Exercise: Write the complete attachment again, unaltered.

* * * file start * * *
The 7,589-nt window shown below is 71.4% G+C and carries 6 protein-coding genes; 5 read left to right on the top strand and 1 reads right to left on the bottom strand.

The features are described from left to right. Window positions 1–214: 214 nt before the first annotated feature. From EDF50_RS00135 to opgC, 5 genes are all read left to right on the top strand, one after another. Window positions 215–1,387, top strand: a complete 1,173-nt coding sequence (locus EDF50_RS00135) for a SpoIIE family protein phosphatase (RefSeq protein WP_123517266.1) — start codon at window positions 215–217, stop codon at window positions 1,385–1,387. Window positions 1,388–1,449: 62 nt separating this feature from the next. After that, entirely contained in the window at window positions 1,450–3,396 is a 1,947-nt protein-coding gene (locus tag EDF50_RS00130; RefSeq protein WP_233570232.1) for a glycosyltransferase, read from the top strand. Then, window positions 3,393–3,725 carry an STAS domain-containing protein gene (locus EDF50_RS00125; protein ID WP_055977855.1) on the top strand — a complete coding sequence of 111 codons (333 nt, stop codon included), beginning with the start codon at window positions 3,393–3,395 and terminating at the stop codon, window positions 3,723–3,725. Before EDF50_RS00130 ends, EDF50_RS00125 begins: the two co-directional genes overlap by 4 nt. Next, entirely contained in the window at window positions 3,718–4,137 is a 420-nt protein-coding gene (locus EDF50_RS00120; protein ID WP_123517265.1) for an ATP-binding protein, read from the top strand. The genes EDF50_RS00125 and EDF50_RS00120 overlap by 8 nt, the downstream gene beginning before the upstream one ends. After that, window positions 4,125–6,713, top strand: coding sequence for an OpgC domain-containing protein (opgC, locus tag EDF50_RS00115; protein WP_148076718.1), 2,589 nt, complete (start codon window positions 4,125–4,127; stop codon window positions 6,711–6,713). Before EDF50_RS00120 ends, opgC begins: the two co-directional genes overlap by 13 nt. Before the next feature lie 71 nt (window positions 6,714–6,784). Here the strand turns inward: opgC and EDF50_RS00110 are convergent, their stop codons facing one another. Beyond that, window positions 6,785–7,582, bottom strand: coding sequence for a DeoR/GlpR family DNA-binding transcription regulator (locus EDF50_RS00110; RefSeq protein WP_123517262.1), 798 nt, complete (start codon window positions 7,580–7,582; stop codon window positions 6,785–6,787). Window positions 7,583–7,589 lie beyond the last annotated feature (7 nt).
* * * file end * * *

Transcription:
The 7,589-nt window shown below is 71.4% G+C and carries 6 protein-coding genes; 5 read left to right on the top strand and 1 reads right to left on the bottom strand.

The features are described from left to right. Window positions 1–214: 214 nt before the first annotated feature. From EDF50_RS00135 to opgC, 5 genes are all read left to right on the top strand, one after another. Window positions 215–1,387, top strand: a complete 1,173-nt coding sequence (locus EDF50_RS00135) for a SpoIIE family protein phosphatase (RefSeq protein WP_123517266.1) — start codon at window positions 215–217, stop codon at window positions 1,385–1,387. Window positions 1,388–1,449: 62 nt separating this feature from the next. After that, entirely contained in the window at window positions 1,450–3,396 is a 1,947-nt protein-coding gene (locus tag EDF50_RS00130; RefSeq protein WP_233570232.1) for a glycosyltransferase, read from the top strand. Then, window positions 3,393–3,725 carry an STAS domain-containing protein gene (locus EDF50_RS00125; protein ID WP_055977855.1) on the top strand — a complete coding sequence of 111 codons (333 nt, stop codon included), beginning with the start codon at window positions 3,393–3,395 and terminating at the stop codon, window positions 3,723–3,725. Before EDF50_RS00130 ends, EDF50_RS00125 begins: the two co-directional genes overlap by 4 nt. Next, entirely contained in the window at window positions 3,718–4,137 is a 420-nt protein-coding gene (locus EDF50_RS00120; protein ID WP_123517265.1) for an ATP-binding protein, read from the top strand. The genes EDF50_RS00125 and EDF50_RS00120 overlap by 8 nt, the downstream gene beginning before the upstream one ends. After that, window positions 4,125–6,713, top strand: coding sequence for an OpgC domain-containing protein (opgC, locus tag EDF50_RS00115; protein WP_148076718.1), 2,589 nt, complete (start codon window positions 4,125–4,127; stop codon window positions 6,711–6,713). Before EDF50_RS00120 ends, opgC begins: the two co-directional genes overlap by 13 nt. Before the next feature lie 71 nt (window positions 6,714–6,784). Here the strand turns inward: opgC and EDF50_RS00110 are convergent, their stop codons facing one another. Beyond that, window positions 6,785–7,582, bottom strand: coding sequence for a DeoR/GlpR family DNA-binding transcription regulator (locus EDF50_RS00110; RefSeq protein WP_123517262.1), 798 nt, complete (start codon window positions 7,580–7,582; stop codon window positions 6,785–6,787). Window positions 7,583–7,589 lie beyond the last annotated feature (7 nt).